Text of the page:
Darkness404 (1287218) | more than 4 years ago | (#32558972)

You're missing the parent's point. If government is weak, who is going to stop government becoming an arm of corporations?

The people do. By restoring power to the state/local governments, you make elections that count and it has accountability. The Federal government has 535 representatives/senators in the legislative branch to, in essence, serve 300 million people. State governments for example, like, say the 132 member Tennessee legislator only has to serve a little over 6 million. State governments give a lot more power to the people.

By removing lots of powers from "big government" (the federal government) you put more power in the hands of the people. And you get even more power if you limit the power of that government.

Corporations and governments are kept in check because they're two mafias in a power battle. Everyone at the top is inevitably corrupt, so the best we can hope for is that they all fight each other and no-one ends up too strong. Take away this battle and you're a decade away from totalitarianism.

It is the government though that allows them both to be mafias. Conservatism aims to reduce the government and increase the corporations giving totalitarianism. Modern liberalism aims to reduce the corporations while increasing the government, giving totalitarianism. Libertarianism aims to reduce both sides by taking away special benefits granted by the government to corporations that were making them not responsible to the people, and taking away powers of the government that were making the government not responsible to the people.

Re:here comes the idjits (1)

BoberFett (127537) | more than 4 years ago | (#32559120)

The US government budget is trillions of dollars. Even at that size it's an arm of corporations. The only way to stop corporations from taking more power it to stop growing government. Or do you really think that the problem is that the US government is still too small?

Re:here comes the idjits (1)

atomic777 (860023) | more than 4 years ago | (#32558812)

Everything you say in response makes sense on some level. But what happens when the regulators in that ideal government you speak of are clearly captured? [wikipedia.org] . The problem is pervasive today, and I have trouble seeing how it would be any better once, by necessity, government shrinks to the point that tax revenues are significantly less than the revenues of larger corporations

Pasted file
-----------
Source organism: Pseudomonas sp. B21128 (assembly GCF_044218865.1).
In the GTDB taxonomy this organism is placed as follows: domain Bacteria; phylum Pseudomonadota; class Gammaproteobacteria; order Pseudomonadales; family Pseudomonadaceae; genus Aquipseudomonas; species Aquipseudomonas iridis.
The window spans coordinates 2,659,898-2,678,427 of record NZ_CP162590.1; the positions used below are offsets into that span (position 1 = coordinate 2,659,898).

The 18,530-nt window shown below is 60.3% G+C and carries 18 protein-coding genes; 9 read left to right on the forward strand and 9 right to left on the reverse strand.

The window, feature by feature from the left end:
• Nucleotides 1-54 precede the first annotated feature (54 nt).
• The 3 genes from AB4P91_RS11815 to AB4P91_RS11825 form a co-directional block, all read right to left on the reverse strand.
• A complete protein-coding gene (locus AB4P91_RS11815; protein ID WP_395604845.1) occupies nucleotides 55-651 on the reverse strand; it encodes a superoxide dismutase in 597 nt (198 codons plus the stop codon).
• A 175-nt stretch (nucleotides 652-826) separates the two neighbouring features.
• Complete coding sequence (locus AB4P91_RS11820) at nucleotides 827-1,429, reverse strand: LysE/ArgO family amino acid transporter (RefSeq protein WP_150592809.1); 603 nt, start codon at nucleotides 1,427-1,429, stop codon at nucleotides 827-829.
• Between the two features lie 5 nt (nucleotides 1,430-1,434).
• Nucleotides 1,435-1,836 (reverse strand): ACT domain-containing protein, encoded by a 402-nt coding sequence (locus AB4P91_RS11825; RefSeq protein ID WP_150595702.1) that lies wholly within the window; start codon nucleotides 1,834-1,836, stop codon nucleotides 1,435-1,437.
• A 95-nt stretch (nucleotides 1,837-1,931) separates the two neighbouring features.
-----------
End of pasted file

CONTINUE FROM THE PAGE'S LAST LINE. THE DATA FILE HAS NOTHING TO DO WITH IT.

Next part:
Re:here comes the idjits (1)

Darkness404 (1287218) | more than 4 years ago | (#32558910)

Because with the reduction in special protections for corporations with the return of smaller government will mean that its a lot more accessible for an individual to sue a corporation, get a civil trial by jury, and get money out of it. So rather than the government simply collecting fines from corporations who fail to maintain standards, the victims of corporate neglect and abuse can collect the money with no cap on damages.

Re:here comes the idjits (1)

atomic777 (860023) | more than 4 years ago | (#32559196)

I don't see how that answers my question.

The government is there to establish laws, and, ideally enforce them. That's partly the responsibility of the regulators.

But what happens when said regulators are captured by the industry they are supposed to regulate, enacting laws that serve their interests (and not of the public good), ignoring violations, etc. You can't sue any companies in that industry because the laws will have been written to protect them! Look at the last 20 years of 'regulation' and legislation that has taken place in the financial industry for a great example.

Can't quite agree with that statement .... (1)

King_TJ (85913) | more than 4 years ago | (#32558824)

To the extent that either a Libertarian and a Communist ideology only works "100% according to intent" when you have all the people involved on-board with the ethical/moral requirements - no, they're both impossible to achieve. (For that matter, the same can be said of true anarchy. IMHO, it's really a great idea in theory, but it doesn't appear to stand the "test of time" if it's actually implemented. Ultimately, it has a fundamental requirement that everyone living in that system functions on a mentally high enough level to see that it's very destructive for ALL involved to become greedy or power-hungry.)

I'm still far from convinced that a libertarian form of government is "incompatible with reality", though. It appears to be pretty much what the Founding Fathers of the USA intended. It's only brought up as though it's some "radically different political idea" because the standard two parties of our era, the Republicans and the Democrats, have wandered so far from those original intentions and plans for U.S. government.

Personally, I think the USA would be far more in line with what the Libertarians are advocating if it weren't for allowing the Judicial branch of govt to subvert so many laws by creating rulings that changed their original intent. That ability to "interpret" the law is a very powerful one, and if the Founding Fathers overlooked anything - it was probably the extent of change of fundamental laws that eventually provided for.

(Then again, I believe it was Ben Franklin who once expressed concern that the government they set up could only last, at best, 200 years or so, before corruption tore it apart from within?)

Re:Can't quite agree with that statement .... (1)

the gnat (153162) | more than 4 years ago | (#32559402)